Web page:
Glory be to God for sending the One who comes into the world to reconcile the world and its people – to God and to each other. In these days that seem to me to be like days in the wilderness, may the certainty of Jesus Christ guide us Along the Way.
Coming Soon - Advent
But first, there is The Reign of Christ Sunday on November 24th. A Christian Celebration since 1925 recognizing that God in Christ has come, is coming, shall come again in the majestic glory of ruler of all. All...
A conversation yesterday after worship service with a friend:
Friend: “What if... Jesus is already here changing and making things new?”
Friend: “But is that even possible?”
Friend: “Are we Living these days as the last or the first days?”
My hope in Christ Jesus is that the brilliant glory of God shine into your life and mine with the promise of new life, transformed life, redeemed life... in and among this life, now and forever.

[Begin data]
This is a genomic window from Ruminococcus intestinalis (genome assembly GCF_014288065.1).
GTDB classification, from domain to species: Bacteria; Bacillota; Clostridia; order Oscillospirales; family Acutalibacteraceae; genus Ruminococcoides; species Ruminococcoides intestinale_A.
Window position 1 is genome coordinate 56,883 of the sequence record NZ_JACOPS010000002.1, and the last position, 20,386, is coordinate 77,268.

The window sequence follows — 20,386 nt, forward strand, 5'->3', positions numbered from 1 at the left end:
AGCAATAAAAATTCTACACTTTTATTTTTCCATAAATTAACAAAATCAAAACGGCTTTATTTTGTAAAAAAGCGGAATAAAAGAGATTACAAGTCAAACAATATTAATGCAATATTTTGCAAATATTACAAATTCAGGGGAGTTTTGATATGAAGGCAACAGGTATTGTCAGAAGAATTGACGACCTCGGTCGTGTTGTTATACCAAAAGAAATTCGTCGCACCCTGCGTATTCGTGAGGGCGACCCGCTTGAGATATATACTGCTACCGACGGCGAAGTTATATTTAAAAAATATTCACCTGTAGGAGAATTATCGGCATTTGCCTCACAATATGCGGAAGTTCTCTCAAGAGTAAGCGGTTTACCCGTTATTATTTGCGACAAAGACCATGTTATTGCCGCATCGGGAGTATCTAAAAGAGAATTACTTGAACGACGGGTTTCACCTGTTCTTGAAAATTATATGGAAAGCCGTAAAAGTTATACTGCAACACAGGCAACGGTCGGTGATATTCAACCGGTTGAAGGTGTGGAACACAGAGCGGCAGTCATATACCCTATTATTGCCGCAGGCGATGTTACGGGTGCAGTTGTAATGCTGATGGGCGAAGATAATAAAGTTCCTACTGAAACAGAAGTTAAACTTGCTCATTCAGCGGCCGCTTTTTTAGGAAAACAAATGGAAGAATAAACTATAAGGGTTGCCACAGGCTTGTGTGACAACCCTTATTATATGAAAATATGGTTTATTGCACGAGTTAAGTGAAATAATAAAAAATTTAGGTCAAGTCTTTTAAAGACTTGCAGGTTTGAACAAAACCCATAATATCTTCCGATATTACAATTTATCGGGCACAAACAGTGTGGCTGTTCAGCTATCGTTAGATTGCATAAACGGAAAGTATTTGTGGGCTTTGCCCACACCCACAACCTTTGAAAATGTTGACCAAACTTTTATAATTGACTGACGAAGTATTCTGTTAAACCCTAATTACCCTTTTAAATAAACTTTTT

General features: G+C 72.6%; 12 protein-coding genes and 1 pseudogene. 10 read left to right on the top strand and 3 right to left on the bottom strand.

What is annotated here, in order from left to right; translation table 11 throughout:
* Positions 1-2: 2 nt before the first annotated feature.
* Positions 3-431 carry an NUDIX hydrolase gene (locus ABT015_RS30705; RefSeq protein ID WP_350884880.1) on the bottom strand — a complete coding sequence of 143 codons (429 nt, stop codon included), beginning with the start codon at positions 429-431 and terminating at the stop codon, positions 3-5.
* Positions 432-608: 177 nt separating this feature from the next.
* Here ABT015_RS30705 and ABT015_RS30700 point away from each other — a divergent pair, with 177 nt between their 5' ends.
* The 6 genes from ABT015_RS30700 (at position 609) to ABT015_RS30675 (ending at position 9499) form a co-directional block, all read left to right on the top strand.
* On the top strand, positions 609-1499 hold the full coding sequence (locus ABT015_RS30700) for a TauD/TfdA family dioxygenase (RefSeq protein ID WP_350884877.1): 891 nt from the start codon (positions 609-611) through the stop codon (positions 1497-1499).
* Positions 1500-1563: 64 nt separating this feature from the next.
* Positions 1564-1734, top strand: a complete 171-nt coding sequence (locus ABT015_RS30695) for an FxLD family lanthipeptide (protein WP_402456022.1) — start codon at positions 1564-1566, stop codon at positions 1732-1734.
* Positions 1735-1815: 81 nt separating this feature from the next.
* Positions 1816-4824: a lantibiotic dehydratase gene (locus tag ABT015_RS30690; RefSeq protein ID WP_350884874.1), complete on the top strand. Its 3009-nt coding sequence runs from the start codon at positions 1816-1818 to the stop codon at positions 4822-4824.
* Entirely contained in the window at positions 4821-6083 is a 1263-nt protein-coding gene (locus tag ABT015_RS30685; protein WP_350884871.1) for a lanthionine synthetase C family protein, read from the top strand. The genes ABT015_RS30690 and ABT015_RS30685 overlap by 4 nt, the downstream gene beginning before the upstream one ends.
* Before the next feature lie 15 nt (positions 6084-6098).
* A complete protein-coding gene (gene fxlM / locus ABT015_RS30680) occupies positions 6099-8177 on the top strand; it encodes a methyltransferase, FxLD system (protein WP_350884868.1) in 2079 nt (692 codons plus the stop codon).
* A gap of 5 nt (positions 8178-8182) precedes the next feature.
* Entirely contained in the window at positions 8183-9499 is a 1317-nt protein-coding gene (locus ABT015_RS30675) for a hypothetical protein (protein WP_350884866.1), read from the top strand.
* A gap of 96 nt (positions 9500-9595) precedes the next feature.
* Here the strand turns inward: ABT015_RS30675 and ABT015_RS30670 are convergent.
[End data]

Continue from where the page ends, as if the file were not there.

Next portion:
Along the Way
Pastor Paul Harris
One of my favorite Sundays of the Christian calendar is All Saints Sunday. The Sunday of or following All Saints Day is an important day in the life of the local congregation and the connection we call Methodism.
"All Saints Day is an opportunity to give thanks for all those who have gone before us in the faith."
See the link provided here for more information:
I give thanks and remember many persons from the Methodist congregations across the former Southwest Texas Annual Conference and now Rio Texas Annual Conference. I am connected with them in the way in which I was spiritually formed and nurtured in faith while observing the witness of the faithful ahead of me.